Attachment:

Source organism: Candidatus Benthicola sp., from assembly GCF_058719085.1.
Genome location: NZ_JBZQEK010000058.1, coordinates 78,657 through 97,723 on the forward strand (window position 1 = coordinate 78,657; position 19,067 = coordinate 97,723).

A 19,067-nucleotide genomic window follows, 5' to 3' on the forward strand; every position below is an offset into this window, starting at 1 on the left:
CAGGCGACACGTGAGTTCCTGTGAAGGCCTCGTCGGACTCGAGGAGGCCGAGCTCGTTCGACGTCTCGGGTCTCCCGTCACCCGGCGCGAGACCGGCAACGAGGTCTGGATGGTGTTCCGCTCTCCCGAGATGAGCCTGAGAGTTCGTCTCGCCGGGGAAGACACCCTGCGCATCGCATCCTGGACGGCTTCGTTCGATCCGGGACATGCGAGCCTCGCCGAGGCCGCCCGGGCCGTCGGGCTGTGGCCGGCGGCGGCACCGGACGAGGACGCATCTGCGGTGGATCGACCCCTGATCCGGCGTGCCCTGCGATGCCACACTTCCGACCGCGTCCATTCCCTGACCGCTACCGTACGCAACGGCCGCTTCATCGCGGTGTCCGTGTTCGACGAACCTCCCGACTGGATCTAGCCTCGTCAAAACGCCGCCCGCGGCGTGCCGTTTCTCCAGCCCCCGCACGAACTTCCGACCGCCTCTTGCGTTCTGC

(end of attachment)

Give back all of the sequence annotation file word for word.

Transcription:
Source organism: Candidatus Benthicola sp., from assembly GCF_058719085.1.
Genome location: NZ_JBZQEK010000058.1, coordinates 78,657 through 97,723 on the forward strand (window position 1 = coordinate 78,657; position 19,067 = coordinate 97,723).

A 19,067-nucleotide genomic window follows, 5' to 3' on the forward strand; every position below is an offset into this window, starting at 1 on the left:
CAGGCGACACGTGAGTTCCTGTGAAGGCCTCGTCGGACTCGAGGAGGCCGAGCTCGTTCGACGTCTCGGGTCTCCCGTCACCCGGCGCGAGACCGGCAACGAGGTCTGGATGGTGTTCCGCTCTCCCGAGATGAGCCTGAGAGTTCGTCTCGCCGGGGAAGACACCCTGCGCATCGCATCCTGGACGGCTTCGTTCGATCCGGGACATGCGAGCCTCGCCGAGGCCGCCCGGGCCGTCGGGCTGTGGCCGGCGGCGGCACCGGACGAGGACGCATCTGCGGTGGATCGACCCCTGATCCGGCGTGCCCTGCGATGCCACACTTCCGACCGCGTCCATTCCCTGACCGCTACCGTACGCAACGGCCGCTTCATCGCGGTGTCCGTGTTCGACGAACCTCCCGACTGGATCTAGCCTCGTCAAAACGCCGCCCGCGGCGTGCCGTTTCTCCAGCCCCCGCACGAACTTCCGACCGCCTCTTGCGTTCTGC